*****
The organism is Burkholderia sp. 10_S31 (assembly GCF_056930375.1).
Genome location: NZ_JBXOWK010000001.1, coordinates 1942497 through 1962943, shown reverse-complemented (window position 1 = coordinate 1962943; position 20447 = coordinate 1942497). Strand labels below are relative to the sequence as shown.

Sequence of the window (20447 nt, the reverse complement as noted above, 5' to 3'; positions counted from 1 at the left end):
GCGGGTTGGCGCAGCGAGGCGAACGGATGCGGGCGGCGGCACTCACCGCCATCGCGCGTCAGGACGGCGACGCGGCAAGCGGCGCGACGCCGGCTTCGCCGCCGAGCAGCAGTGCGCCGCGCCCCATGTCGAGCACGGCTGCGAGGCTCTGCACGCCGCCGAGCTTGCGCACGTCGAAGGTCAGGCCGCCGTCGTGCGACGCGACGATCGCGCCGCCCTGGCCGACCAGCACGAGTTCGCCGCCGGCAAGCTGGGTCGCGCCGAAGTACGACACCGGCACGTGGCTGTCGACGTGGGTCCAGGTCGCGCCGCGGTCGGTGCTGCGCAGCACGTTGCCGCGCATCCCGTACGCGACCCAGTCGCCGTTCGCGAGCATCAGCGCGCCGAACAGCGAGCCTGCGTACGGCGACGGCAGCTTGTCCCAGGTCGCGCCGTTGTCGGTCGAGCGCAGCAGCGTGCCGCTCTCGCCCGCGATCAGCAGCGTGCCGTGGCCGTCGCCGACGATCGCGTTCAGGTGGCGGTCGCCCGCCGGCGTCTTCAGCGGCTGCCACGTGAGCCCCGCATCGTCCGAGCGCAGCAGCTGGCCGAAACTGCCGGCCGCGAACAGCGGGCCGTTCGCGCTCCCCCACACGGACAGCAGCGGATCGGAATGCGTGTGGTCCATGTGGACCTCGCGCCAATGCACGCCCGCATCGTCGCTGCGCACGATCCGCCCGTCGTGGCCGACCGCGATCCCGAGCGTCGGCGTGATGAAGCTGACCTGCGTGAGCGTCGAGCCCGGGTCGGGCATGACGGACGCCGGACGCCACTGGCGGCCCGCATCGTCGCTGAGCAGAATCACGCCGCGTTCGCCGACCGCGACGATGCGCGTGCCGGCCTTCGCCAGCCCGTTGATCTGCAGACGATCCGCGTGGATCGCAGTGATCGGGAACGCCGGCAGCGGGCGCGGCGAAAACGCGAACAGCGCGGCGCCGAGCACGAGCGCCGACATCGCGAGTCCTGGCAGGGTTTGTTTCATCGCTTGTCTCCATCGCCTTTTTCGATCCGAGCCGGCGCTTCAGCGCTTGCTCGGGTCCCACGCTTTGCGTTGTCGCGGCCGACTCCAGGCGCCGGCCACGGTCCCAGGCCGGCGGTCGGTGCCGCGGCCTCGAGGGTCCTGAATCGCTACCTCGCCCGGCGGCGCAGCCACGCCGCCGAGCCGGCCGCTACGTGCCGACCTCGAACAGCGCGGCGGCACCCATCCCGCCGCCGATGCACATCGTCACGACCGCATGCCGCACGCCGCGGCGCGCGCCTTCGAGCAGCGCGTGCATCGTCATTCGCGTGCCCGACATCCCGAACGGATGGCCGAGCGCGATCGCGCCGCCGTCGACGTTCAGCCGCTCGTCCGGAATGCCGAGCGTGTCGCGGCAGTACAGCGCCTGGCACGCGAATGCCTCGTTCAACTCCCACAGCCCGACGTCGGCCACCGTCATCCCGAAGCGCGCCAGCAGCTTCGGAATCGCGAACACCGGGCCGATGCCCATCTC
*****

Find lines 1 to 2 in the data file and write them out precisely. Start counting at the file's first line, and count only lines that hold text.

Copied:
The organism is Burkholderia sp. 10_S31 (assembly GCF_056930375.1).
Genome location: NZ_JBXOWK010000001.1, coordinates 1942497 through 1962943, shown reverse-complemented (window position 1 = coordinate 1962943; position 20447 = coordinate 1942497). Strand labels below are relative to the sequence as shown.